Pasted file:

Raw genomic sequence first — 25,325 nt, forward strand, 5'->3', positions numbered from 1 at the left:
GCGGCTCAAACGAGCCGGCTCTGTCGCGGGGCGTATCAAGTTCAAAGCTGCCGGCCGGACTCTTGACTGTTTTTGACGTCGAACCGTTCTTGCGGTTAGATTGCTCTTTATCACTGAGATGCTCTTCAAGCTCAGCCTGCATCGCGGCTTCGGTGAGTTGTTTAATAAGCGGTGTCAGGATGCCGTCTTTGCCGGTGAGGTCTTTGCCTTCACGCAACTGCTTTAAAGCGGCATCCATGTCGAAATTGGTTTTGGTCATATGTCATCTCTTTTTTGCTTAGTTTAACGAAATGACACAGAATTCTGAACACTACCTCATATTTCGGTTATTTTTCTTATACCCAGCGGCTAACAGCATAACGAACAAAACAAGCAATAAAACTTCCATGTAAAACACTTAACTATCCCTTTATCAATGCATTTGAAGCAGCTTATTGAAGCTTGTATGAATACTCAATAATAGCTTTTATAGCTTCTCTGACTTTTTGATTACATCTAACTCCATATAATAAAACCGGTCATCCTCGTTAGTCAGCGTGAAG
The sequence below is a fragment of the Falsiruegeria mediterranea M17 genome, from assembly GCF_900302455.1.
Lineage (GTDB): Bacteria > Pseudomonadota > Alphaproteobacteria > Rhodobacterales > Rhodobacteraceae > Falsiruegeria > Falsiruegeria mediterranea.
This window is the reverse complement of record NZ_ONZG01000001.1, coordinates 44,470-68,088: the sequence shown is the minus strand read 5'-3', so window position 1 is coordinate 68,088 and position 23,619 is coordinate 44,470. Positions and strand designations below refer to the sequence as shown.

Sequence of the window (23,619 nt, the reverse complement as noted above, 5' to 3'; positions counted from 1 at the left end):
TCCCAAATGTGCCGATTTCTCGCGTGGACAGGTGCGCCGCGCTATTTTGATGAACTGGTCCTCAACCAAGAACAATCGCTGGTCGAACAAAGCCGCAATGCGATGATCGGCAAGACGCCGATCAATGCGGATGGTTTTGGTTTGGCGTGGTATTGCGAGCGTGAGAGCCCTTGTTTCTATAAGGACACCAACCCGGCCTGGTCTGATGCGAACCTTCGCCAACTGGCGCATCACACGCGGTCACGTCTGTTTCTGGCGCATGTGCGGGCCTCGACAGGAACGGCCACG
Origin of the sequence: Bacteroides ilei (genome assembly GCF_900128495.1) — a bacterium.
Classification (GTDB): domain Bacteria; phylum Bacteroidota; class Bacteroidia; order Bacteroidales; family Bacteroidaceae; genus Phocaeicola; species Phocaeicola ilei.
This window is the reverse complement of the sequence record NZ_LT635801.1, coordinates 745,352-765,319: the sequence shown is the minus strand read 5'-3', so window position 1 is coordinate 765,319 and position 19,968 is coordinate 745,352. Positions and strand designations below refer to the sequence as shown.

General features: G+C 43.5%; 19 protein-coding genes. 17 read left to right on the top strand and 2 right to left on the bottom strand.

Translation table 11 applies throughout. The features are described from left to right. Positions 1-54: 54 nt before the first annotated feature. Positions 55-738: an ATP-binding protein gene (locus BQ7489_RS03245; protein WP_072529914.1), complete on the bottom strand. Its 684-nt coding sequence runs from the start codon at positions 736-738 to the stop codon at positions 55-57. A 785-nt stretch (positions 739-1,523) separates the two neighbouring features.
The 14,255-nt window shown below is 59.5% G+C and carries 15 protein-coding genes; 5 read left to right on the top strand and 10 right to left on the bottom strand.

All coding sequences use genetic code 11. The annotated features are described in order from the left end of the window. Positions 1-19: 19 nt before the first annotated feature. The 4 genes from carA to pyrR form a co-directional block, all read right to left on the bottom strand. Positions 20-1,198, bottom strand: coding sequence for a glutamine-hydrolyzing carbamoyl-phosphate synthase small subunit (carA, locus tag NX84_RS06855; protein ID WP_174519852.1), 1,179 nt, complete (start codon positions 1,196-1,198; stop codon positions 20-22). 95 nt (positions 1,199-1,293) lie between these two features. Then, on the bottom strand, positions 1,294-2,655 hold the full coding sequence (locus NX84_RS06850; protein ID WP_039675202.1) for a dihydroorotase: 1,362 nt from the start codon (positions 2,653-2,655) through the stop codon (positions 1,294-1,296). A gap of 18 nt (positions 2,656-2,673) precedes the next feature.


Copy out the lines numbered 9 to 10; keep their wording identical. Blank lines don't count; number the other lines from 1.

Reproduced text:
Classification (GTDB): domain Bacteria; phylum Bacteroidota; class Bacteroidia; order Bacteroidales; family Bacteroidaceae; genus Phocaeicola; species Phocaeicola ilei.
This window is the reverse complement of the sequence record NZ_LT635801.1, coordinates 745,352-765,319: the sequence shown is the minus strand read 5'-3', so window position 1 is coordinate 765,319 and position 19,968 is coordinate 745,352. Positions and strand designations below refer to the sequence as shown.